iepsedns and Mr. Michael Kildare cg me{ gently into the nram. - The young Lady. - nr turned and wel gomen him with a sadden light In her desk- ronea eyes and a sodden glow on her cheekL. " My poor darling r' cried the Dublin lawyer, coming forward and embracing her. "I expected to find yoq sorrowing and distressed, hut you are as brave as a young lioness." Then, catching the gleam of the emeralds in her shining waves of hair. he stepped back abruptly and surveyed her, exclaiming, in an altered tone : "Ton look like a young queen, Nora. Can it be that yo-. ate expecting to defeat Redmond Kildare P' "I mean, if defeated, that he shball not know how much pain my defeat costs me." replied Nora. steadily " My jewels are my own, Michael. They be longed to my mother, and no one can itke them from me. Is Sir Russel eome 4". "Yes: they are all below. Prepare for the wort, my poor darling. The case is so very plain that there willbe nothing but folly in going to law. Yet you must decide for yourself, after hearing whmt additional facts have been brought to light. And remember, Nora, that my heart and my poor home are open to you in this extremity." "I will remember." "You will, of course, decline any in vitation the Lady Kathleen may extend to you to accompany her to Ballyconnor," said Michael Kildare, softly. "Her strange marriage shows that she is nni a fiting guide and ceonsellot to a hot headed, enthusiastic, impulsive young rir like you. I had great confidence in iLdy Kathleen. but it is justly forfeited. This Mlr. Bsantyne rosmy be verr wealthy and highly connected, but I consider that Lady Kathleen has lowered herself by a marriage with him. She might have wedded a duke. And so, Norn, I wish you to consider your connection with your step-sister at an end. I have already seen Ldy Kathleen, and requested her to leave Point Kildare to-day.' The Lady Nora's cheeks flushed hotly. "How dared you?'" she cried, haughtily. "Kathleen is my best friend. Poor, poor Kathleen ! You don't know how she needa me, you don't know how I needi her !" "She told me herself that she intended to go to-day," said the Dublin lawyer,. deprecatingly. " She told me that Bally connor was no place for you. Be reason able, Nora, my poor girl. Kildare is no longer yours, and is it not better that I! should bear the pain of dismissing your guests? It would have been too hard a, Task for you." The Lady Nora made e .esture expres mire of a terrible heart pain. She turned from her kinsman, looking out of the window. Michael Kildare was profuse in his 'epologies and protestations. He was es humble, so deprecating, to distreused, that . Nora hloked at hin at last with a forced smil-, and begged no longer pain. himself. " You forgive myaeemingnfeitiouar.ess, Wors ? Then let uo go down to the draw ing-remom. Your guests are awaiting you 'there." He gave her. his arm. She placed her .hand lightly upmn it,. and they left the parlor, proceeded down tihe grand staircase, and entered.the drawing room. The Ladr 'Kathleen was there elreadc, being anxious to give heryonng step-sister the . comfort and eupport of her presence in -the trial before her. Bassantyne was conspicuous by his al' sence... * .? ;." The young Lady Nor. paused near the door, taking a brief survey of the new. comera. Her chief 'uranlian. Sir Russel Ryan, stern and troubled and sorrowful, came forward tio meet her. nnoa greeted him warmly. Mr.Wedburn., Sir Russel'slawyer, then advanced gravely, and shook hands with the Lady Kildar--. A humble; decent-looking couple stood inthelbackground. Noraconjecturedthese to he Mr. and Mrs. Doux, the foster parents of Redmond Kildare. Two other persnns made upthe group. One of these was Redmond Kildare. The other was a lady, deeply veiled, who was half reclining in an easy-chair, and whoae sumprtuous silk dress lay in heavy folds on the floor. Redmond Kildare came forward to greet the Lady Norn with an exultant arnil-. He had the gracious air of a host, and already felt himself master of Kil dare. "I am charmed to see you, my fair eousin," le said, extending his hand to Lady Nora. "Care seems to have touched you lightly." The young girl. would have refused to give him hier hand, so deep was her aver sion to him, but that so many eyes were on her. At this juncture the veiled lady aruse and came forward with a certain grace. her garments trailing, and her costly Indian shawl half falling from her rounded shoulders. She flung back her veil, revealing a handsomne elderly face, framed in with pilffs of gray hair: She inuint have been very brhntiful'in her youth, and her lhold black eyec. althn..h insolent in their ex pression. had stll tihe hlrihtnees and lustre that must have charmed her ad mirers e unt:errr of a centurir before. Hter cheeks were di,-ply ronag.d, ~nd the hand of are hnd he*n called in to darken and make shaaply her perfectly arched eycbrows. Anm e'-r, ino,le.nt smnile sat upotn iher well-tint' d lips. Her nlanner wam imperise. ovrer-bearing. and super ciliouse. Ied?ndnd Klillare oiffed thie ladsd i'i arm. nod ledl hr nhea?re ri " Lnl'Ncr'" he eidl,' wieh ,;n triuiml phant 'leam iin his eyes, "lperihit ne to in:troduce you a, toy itt:ither, ayor aunt, the C.,uItren aof Kildere l" The lady put out her hand. "S., this is tily niece." sae exclaimed, in a falsetto voice. "lthe anI?I t'.r of iay leae h.hsband's youngcrr brothe. My dear, I a'o glsd to asee you !" Site imprinted a kiss on the ,irl'o white cheek. and Norn reilled fro'hlter as if it htd o?eo the saltaliion of a s:rjenth. "We. will ipr~ceed nto I:oiness," said Sir Russ-1 TRian, conductive his ward to a ceat. ' My d ar Lady N-,,ro. ?e ale made ftill inrveti_?etions if ltedmond Kilder's claisie during the pat frtnilght. -e h~re exalmined church registers, and found his certificates to be copies of genuine rntrin. There is no qiinstion hut that the late h.,ord teitmonil Kuildare was legally married tio Iadeloine Blon ham, who is here present!" "Not the slightest question !" said Mr. Wehdbrn, emnphstically. "Thereare two witnee.ea living. The clergymnin wh,, performed the ceremony is alslralirve, atud lnas been visited. ilia testiinouy is clear disteatt ewnetatie sed t, thaweiq,

le positively asd fully remembern marry ing Lord Redmond Kildare to Mira Ben " The church register contains also the entry of the hirth of Redmond, son of Lord Redmotd and Lady Madeleine Kil dare," coniinued Sir Russel, standing by the eontre-table, and addressing himself to Nora. "These good people," indica ting the humble-looking couple in the beckground, "are -Mr. and Mrs. Dox, who received the young child from his father's hands after the Lady Madeleine went insane, and who kept him in their care until he was of an age to be put at school. He ordered the couple to step forward, and proceeded to question them sharply. Their evidence, clearly given, con firmed Redmond Kildare's statements. They were simple and honest-looking, and the Lady Nora gave their atory cre dance. It was short and simple. They said that Lord Redmtond Kildaro had come to them with a young child, which he de clared to be his own lawful son, and of which he had hired them to take charge. This child they knew to he the young man there present, and known as Red mond Kildare. Sir Russel then politely requested the Countess of Kildare to add the weight of her testimony to that already given. This she did in her own way, telling the story of her marriage and subsequent de sertion by her husband in a manner highly theatrical, yet with a directnress and truthfulness.which satisfied even the lady Nora. "The whole case has now been placed before you, my dear Lady Nor,' said Sir Russel, kindly and pityingly. " You have all the evidence Just as a jury would have it. As your guardian, and in ihe stead of your father, I have investigated every scrap of testimony, taking it all as false till proved to be true. I have been assisted by two able and experienced lawy-,re. one of them your devoted kina man. Were there the least break in the chain of evidence-were there the least possibility of fraud or mistake-I should, as your guardian, invoke the law in your defence !" "You mean to say, then," said Nora, becoming very pale, " that you believe this rival claimant to Point Kildare to be the rightful owner?" '.' I do I" said Sir Russel, slowly, reluc tantly and solemnly. "And yon, Michael Kildare," said the young girl;,looking up at him, " do you also believe this young man, Redmond Kildare. to be the rightful owner of this :old castle and estate " 'Michael Kildare flushed a little under her clear, earnet gaze, and he shifted his weight nervously from one foot to the other. Then Ie said, in his soft, feeble voice, yet earnestly and solemnly: "I do! Hard as it is for me to speak the .wordn. ora, he is the rightful owner of Kildare.!" Tihe Lady Nora turned to the English lawyer, and put the question also to him. He answered as the otheers lad done.' :':' The case is settled," said Norn. ." Of. course, there being no doubt in the cafe, no obscurity, recournne to law is not only unnecessary, but foolish. I have every confidence in my guardians and Mfr.Wed burn. My own judgment approves their decision. And now but one question re mains," sheadded, drearily: " Whit is to become of me 1" The Lady Kathleen came nearer to hei. '.Oh, darling Nora,"' she whispered, sorrowfully, " if I could only take you home with me I But your guardiane a fuse toleave you in my charge." The Countess of Kildere; stout and im. pising, lifted her white hand, as a sign that she was about tio speak. "As the aunt of the Lady Nora, and her nearest relative," she said, "I beg that shi' may be left with me. My heart warms to her. Her position at Kildare Castle need be but slightly changed. I entreat that site may be allowed to remain with me.' "Thin is very kind, Lady Kildare," aid Sir Russel, with more warmth than was customaryin his manner, for an act of apparent generosity always touched hint. "As Lady Nora's guardian, I think you, and cordially consent It would have pleased me to take my ward to my own house, but I have already a large family dependent upon me, and my health is infirm. It is with gratitude, Lady Kildare, that I accept you generous offer. "And I also accept it," said Mr. Michael Kildare, in a tone tremulous. as it seemed, with deep feeling. "I should have been overjoyed to share my own home with nby young kinswoman, but mine is but a bachelor eatablishment, not fitted for one accustomed to the luxuries of Kildare Castle. The young Lady Nora looked from one to the other of her guardians. A stormy light began to glow in her brown eyes, and her lips curled in an imnpatient scorn. " I am aware that I am yet a minor," she said, "but I presume I may he allowed a voice in this question. of my disposal." "Certainly," said Sir Russel, un easily. The Dublin lawyer echoed the word, his face reflecting the baronet's uneasl "Then," said Nora, decidedly, ". I utterly decline to remain at Kildare Castle. It has already ceased to be my home. When these peoplecome into it, I must leave it. I have been mistress here. I cannot remain here a dep hd. eat." " But what will you do I" cried Sir lsliiel. "Yooi don't mean tomarry that baenkrupt, Lord O'Neil, doyou I" . Nos's face flushed. '?Not yet," she answered, spliritedl. " 1 would have done so, could I have gone to him rich. But lie is in debt, and now I should be an encumbrance to him. I have promised hinm to wait for him, ol. though I may tell you that he has urged me to marry him immediately." " Your guardians would never consent to such a marriage," said Michael Kil dare, hastily. "Our duty tt your dead father, Nuorn, would not allow us ti con sent to your marriage with a hbeRar."' "Certainly not," ejcnlated Sir Rus sel, decidedly. ' 1 can earn Imy own living." Rsaid the Lady Nora. I can be a 'r, rness, a music or drawing teaclher. I will ,e one of these rather than stoy here at the castle, among people," chl, added, im petnously, " who are abh,,rrent to te." "You must then go hioioe with nine, Nora, "said the Dublin lawyer. "It will be the aim of eny life to make you It wan the only refuge open to hier. N'lra accepted it with thanke and grati. tade. I sin,. It reatdy t," r . ?,te;theL.' as?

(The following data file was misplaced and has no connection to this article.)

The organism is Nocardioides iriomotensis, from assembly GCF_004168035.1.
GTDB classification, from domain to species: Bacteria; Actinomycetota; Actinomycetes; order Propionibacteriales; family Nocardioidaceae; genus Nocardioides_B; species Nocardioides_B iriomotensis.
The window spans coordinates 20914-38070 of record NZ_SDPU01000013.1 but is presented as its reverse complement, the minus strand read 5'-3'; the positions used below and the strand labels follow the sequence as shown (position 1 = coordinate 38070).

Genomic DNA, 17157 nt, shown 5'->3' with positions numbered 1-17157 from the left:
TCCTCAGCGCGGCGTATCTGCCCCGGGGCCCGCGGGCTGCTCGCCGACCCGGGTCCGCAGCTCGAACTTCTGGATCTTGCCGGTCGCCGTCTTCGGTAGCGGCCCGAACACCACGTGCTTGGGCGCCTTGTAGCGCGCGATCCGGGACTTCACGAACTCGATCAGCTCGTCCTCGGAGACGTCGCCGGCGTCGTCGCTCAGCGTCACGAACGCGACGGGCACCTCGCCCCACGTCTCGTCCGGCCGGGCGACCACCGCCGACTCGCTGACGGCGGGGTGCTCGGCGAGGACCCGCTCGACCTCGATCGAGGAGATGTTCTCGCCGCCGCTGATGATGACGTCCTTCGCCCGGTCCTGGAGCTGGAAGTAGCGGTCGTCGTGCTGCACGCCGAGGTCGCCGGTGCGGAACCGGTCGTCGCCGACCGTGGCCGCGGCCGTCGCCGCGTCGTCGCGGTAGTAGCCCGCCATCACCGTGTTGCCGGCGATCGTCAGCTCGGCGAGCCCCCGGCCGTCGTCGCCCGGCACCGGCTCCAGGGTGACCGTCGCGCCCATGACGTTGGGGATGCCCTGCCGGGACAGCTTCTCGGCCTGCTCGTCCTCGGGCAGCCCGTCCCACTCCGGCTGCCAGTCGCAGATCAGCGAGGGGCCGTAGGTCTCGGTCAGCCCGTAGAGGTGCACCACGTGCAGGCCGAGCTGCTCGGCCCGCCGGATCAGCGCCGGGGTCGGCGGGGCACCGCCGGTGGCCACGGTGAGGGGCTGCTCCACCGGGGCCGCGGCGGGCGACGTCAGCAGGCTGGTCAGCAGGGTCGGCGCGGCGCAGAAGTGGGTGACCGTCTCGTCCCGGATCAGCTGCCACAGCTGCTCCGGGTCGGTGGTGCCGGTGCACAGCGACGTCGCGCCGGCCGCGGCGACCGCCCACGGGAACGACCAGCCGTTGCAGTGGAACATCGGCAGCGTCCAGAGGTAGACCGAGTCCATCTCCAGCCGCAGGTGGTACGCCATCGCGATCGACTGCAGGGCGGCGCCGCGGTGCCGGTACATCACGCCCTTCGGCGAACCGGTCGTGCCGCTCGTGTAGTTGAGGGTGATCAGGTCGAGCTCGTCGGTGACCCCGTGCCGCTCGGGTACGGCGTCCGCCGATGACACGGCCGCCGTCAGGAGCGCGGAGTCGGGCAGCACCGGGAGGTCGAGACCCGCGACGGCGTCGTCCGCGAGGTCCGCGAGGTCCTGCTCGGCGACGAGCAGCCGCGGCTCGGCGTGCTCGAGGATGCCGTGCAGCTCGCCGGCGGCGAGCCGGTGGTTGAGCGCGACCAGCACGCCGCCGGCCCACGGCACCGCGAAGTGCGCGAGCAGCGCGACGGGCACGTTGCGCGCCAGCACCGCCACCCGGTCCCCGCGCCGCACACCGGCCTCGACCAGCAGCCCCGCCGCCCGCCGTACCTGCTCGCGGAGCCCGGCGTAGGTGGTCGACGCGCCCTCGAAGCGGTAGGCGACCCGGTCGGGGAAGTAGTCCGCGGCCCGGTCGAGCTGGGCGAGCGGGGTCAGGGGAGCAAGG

said. "My trunks are all pakeed. I foresaw how this would terminate. I suppose these people intend to remain, now they are hereo ?" "Yen, Nfora. Lord ildare intends to remain with his mother. The countees intends to organie her household at once." "Then let as go to-day-now," said NIora. Michael Kildare relected, then con sented. " I am sorry that you dislike so to re main," said Lord Kildare, blandly. "Let us hope that when we know each other hbtter that dislike will wear away. I will sumimon the carriage for yon, Lady Nora. And for you also, Lady Kathleen Bassantynte," he added with a deep bow. The ladies at once withdrew. In less than an hour they returned, clad in gray travelling suits. The Lady Kathleen had her maid with her. The Lady eNor had dismissed her pretty Al leen, as unnecessary to liher future life, but Michael Kildare, meeting the girl In the hail. and seeing her weeping at her dismissal, had re-engaged her. Therefore, when Nora came down. she found, to her great joy and surprise, Alleen bonneted and ready for departure. her farewell to her father having been brief. "It's aed work," muttered the land steward, Mthen, in bidding his daughltr gImul-h-e. "' It seems like witches' work. The Lady Nora will want friends, I'm thinking. Stick to her, Alleen, and qhould anything go wrong, or should she be wanting a friend, send for me. I'd run my head off to serve her, the bonny young lady." htere were tearful eyesin the old castle when Nore entered thie carriage that was to bear her from the home of her ances tors. She had been the sunshine of the place since her birth. She had been a gentle mistress, a kind and sympathising friend, an angel of goodness to every one of her household. They all knew now why she was going-ill news spreads rapidly-and a wild wail went up from every one of her faithful servitors. Mrs. Kelly, the housekeeper, and old Shane were loudest in their expreesions of grief, and entreated Michael Kildare to take them to Dublin also. The chaplain and his wife carne out to bid her farewell. L.ady KaIrleon entered the carriage, Michael Kildare followed, and Bassantyne, hurryitng out, of the castle, was the last to spring into the vehicle. He'slamnlIl the dour shut, and the carriage drove away. A large waggon followed, laden with the lunggage of the two ladies, and sitting among the }see were Mary and Alleen, the maids, and olurple, the dark-faced ralt of-BaHosntyne,. - The Countesae id the Lord of Kildare stood hi thel,; c?tl sitps. waring their handkerchief'l: . tle ddepartic¢r carriage, and to S.r Riteel Rjan and Mr. Wed burn. who followed on hbracback. "They'rei,"mne. lag: and I neagve," said the ctntitens, when the horsemen had vanished dowti the diive. " and you and I are fit full paseoaionn, Redmondl. This is asit shuold lie. Anld now let es call up our household, introduce outrelves to them. since vnone of those gentlemen would introduce us, call in the chaplain and his wife, and settle ourselsas in poa. session. Come." "Onte moment," answered Redmond, striving to catch a last glimpse of the car riage. " I cn tell yoon, mother, I sha n't be contented until I have made the Lady Nora my wife. How quietly she took all her ill-fortune: How proudly site bore her downfall! I tell you I lore her I Haughty little beauty ! She little dreanme of the traps I hare spread for her I She little dreams that the support she deems the strongest wall fail her when she moust needs it! I have only to wait a week or two, then go to Dublin after her. She will be ready to fall into my arms !" He laughed softly to himself, then gave his mother his arm, and they entered the castle. (To e Centieued.)